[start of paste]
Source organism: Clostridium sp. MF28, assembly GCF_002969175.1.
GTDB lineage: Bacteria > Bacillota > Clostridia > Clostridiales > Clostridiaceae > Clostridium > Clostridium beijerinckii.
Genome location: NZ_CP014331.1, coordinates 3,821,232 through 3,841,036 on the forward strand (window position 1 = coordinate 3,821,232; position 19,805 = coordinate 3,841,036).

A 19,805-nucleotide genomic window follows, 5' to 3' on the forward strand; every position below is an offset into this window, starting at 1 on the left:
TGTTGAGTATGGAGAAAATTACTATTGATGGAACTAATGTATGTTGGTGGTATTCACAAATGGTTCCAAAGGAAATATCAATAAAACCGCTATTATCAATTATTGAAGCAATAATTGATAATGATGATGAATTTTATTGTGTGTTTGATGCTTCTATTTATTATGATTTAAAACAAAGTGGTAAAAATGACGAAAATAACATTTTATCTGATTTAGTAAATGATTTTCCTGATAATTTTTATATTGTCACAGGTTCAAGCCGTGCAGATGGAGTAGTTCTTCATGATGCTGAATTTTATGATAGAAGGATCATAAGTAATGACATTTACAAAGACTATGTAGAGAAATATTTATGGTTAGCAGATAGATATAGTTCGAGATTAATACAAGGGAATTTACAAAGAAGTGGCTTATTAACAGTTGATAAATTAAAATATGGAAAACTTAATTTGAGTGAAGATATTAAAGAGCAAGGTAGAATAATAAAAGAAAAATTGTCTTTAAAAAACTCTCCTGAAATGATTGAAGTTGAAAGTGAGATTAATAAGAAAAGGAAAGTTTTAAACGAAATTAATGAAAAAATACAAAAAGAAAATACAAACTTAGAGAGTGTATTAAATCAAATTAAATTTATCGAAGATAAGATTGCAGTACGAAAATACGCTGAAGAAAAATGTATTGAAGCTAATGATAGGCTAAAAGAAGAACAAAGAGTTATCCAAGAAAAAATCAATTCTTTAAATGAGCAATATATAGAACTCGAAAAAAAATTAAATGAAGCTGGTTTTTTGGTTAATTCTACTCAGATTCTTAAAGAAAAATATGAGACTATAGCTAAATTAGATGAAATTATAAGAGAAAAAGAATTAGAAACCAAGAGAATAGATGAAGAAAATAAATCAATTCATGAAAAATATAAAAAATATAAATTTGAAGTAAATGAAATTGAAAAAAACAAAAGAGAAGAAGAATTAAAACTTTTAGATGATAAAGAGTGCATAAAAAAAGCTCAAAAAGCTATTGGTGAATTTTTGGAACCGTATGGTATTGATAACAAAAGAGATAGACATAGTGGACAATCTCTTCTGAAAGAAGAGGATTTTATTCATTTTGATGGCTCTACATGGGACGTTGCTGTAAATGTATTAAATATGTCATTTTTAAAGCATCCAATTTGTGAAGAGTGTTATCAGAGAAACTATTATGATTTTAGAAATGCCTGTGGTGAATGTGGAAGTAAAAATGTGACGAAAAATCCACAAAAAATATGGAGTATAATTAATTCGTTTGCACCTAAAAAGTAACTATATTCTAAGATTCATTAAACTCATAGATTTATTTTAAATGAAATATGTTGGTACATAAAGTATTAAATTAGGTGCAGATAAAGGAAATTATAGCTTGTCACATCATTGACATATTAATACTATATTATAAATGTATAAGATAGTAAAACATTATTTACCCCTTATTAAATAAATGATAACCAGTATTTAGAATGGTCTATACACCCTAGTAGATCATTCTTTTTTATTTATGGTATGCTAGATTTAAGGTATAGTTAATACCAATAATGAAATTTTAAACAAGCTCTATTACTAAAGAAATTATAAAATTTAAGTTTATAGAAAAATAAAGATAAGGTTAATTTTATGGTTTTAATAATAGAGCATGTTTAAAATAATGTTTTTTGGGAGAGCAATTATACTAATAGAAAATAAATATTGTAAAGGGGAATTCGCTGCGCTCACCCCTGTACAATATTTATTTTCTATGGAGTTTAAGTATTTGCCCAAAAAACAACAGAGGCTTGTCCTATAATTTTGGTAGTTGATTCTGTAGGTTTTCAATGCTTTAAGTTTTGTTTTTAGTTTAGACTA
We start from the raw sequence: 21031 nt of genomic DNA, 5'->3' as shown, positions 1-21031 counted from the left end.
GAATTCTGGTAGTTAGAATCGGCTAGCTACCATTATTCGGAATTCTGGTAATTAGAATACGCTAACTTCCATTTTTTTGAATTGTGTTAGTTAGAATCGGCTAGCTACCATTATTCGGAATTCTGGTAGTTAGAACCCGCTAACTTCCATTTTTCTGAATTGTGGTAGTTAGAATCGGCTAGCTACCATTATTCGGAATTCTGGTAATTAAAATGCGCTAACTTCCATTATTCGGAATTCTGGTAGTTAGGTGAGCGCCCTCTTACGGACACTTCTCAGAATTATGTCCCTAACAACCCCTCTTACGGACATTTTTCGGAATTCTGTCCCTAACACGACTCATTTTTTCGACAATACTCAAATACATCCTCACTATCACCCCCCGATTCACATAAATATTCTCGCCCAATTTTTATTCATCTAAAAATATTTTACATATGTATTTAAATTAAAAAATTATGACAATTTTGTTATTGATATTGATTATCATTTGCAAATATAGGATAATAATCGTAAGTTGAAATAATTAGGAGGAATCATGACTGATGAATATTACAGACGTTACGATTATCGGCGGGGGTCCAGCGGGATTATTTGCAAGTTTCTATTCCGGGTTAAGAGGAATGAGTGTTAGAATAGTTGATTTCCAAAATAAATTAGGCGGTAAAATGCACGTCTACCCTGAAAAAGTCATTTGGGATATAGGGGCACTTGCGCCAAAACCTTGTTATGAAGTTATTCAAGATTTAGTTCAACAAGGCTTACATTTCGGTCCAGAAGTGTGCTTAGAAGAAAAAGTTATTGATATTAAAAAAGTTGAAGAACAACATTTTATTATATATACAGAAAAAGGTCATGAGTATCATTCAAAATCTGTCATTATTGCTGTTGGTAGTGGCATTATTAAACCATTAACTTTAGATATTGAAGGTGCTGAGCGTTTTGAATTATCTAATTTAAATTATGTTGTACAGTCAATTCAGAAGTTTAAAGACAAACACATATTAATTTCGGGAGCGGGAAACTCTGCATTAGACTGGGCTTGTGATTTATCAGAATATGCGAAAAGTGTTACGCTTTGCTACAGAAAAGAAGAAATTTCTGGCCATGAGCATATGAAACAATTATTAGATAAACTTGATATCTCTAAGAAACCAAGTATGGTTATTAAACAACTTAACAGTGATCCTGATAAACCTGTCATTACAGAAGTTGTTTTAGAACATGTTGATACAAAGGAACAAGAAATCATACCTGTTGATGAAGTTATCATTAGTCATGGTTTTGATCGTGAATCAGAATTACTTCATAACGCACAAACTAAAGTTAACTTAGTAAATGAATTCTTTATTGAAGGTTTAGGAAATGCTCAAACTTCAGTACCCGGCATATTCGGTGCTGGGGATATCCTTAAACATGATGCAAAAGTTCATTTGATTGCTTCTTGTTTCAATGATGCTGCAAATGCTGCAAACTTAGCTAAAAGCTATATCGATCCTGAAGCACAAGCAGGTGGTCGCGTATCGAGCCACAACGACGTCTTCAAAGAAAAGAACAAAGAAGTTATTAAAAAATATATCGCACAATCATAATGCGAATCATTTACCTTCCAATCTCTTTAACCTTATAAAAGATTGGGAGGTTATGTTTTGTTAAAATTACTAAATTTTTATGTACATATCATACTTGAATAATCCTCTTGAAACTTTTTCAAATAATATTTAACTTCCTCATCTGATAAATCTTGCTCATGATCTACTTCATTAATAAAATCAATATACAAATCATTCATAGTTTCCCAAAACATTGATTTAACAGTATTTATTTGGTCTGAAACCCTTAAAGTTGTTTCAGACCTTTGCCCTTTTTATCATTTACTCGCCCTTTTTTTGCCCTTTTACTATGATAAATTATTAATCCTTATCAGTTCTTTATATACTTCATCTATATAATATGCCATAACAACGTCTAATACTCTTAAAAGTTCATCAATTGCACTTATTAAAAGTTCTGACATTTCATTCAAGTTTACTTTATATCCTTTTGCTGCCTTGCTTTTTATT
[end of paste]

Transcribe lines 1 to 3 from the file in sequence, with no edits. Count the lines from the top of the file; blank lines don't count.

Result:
Source organism: Clostridium sp. MF28, assembly GCF_002969175.1.
GTDB lineage: Bacteria > Bacillota > Clostridia > Clostridiales > Clostridiaceae > Clostridium > Clostridium beijerinckii.
Genome location: NZ_CP014331.1, coordinates 3,821,232 through 3,841,036 on the forward strand (window position 1 = coordinate 3,821,232; position 19,805 = coordinate 3,841,036).